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The sleigh bells have been silenced, the decorations are ready to be stored another year and the online Christmas spirit is giving way once again to the power of snark.
As we enter the lull between holidays, I glance at the box office and see good news for Disney. Steven Spielberg's "War Horse," after weeks of heartland screenings, an aggressive TV campaign (I keep talking to friends all over the country who feel like they're inundated with commercials) and plenty of awards buzz, the film is estimated to bring in $15 million in two days. Had it not opened on a Sunday (Christmas Day), it would obviously have had a stellar weekend.
"True Grit" opened on December 22 last year (a Wednesday) and still made $24 million on the weekend (dropping a scant 1% the next week, which ignited it as a box office story). It's left to be seen what kind of legs Spielberg's film will have, but with little demographic competition standing in its way, I'm thinking next weekend will be solid and the legs could be significant.
Significant enough to put it in the thick of the Best Picture race? Time will tell. Right now most are conceding things to "The Artist," with "The Descendants" as the bridesmaid. "Hugo" is still in a position to make good (it has the critics and the industry, so box office doesn't need to be outstanding) and "War Horse" is the only other film with the mojo to make a case for itself. (Some might argue in favor of "The Help," but I'm skeptical.) Becoming a financial success story would give it a huge leg up, especially in the wake of "The Artist"'s expected box office anemia. The narrative almost begins to write itself at that point.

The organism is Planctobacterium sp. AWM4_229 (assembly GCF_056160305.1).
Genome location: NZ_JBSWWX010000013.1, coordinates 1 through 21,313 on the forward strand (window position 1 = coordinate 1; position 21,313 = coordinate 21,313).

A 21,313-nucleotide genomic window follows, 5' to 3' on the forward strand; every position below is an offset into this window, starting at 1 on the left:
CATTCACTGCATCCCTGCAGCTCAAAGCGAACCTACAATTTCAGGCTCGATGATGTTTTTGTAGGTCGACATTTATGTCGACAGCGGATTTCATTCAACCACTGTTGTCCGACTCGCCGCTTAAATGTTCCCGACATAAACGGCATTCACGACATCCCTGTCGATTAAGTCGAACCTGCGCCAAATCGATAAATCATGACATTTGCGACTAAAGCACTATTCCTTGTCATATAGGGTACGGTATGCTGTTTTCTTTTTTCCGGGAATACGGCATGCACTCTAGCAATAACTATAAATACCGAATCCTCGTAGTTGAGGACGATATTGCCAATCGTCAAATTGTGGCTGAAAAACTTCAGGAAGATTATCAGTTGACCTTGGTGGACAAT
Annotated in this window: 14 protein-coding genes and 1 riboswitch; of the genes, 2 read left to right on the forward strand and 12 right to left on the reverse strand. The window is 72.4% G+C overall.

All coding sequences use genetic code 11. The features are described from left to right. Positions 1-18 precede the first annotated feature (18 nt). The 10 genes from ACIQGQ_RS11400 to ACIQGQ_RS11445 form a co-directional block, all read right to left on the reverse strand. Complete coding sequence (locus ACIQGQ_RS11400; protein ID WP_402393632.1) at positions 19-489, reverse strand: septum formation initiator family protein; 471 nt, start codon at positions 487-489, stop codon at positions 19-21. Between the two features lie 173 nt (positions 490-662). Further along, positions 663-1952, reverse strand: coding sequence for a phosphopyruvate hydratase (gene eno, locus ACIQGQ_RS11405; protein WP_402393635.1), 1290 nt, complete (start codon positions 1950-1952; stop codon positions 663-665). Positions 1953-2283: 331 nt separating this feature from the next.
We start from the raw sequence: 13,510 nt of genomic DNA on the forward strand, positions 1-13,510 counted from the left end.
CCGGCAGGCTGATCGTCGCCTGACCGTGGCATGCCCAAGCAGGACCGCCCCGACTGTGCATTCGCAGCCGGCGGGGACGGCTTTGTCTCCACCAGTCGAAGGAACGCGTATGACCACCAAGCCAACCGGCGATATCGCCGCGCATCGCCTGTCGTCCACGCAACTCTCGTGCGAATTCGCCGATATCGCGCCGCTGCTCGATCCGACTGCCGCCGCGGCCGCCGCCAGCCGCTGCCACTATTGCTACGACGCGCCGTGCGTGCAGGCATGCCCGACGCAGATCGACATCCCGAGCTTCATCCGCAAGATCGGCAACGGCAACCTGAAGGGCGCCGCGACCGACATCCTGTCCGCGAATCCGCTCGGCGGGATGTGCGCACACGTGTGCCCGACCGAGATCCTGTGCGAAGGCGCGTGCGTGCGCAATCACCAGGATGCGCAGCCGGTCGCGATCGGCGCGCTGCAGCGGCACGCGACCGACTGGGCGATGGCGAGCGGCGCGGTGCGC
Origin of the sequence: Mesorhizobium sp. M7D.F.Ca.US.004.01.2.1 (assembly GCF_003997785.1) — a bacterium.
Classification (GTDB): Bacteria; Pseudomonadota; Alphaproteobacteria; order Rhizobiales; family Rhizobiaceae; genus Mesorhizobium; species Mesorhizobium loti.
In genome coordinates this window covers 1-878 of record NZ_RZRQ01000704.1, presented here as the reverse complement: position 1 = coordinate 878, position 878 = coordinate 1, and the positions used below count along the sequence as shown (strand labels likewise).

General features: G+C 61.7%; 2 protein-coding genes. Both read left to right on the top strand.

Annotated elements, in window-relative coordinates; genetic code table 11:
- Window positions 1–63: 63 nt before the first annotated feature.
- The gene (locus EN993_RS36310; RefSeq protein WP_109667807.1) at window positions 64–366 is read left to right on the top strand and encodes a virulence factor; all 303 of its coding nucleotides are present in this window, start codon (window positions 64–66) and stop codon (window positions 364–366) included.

But we'll just have to wait and see what "War Horse" has in its tank first, and more importantly, whether the awards team behind it can use that to its benefit.
Last week we ran through the precursors so far to see what has been propped up to date, but the critics' say is running its course. With the Screen Actors Guild having already declared, we're moving into the guild phase. Ballots go out tomorrow, and between then and the balloting deadline (Jan. 13), three major announcements will drop:
The Producers Guild of America (PGA) declares a slate of 10 feature nominees (with separate categories for animated features and the previously announced documentaries) on January 3.
Two days later, the Writers Guild of America (WGA) announces nominees for adapted and original screenplays on January 5 (with a number of ineligibilities that won't show up but should nevertheless be noted).
Then on January 9, all eyes will be on the Directors Guild of America's (DGA) announcement, which historically has the most sway on the Best Picture race (largely due to how massive the organization is).
How will they change the discourse? Will they? We'll find out next year.
There hasn't been a lot of movement throughout the Contenders section, but Guy and I have made this or that edit where necessary. The sidebar predictions reflect those changes.
(Note: Be sure to check back later today as Guy offers up his top 10 films of the year.)
For year-round entertainment news and awards season commentary follow @kristapley on Twitter.
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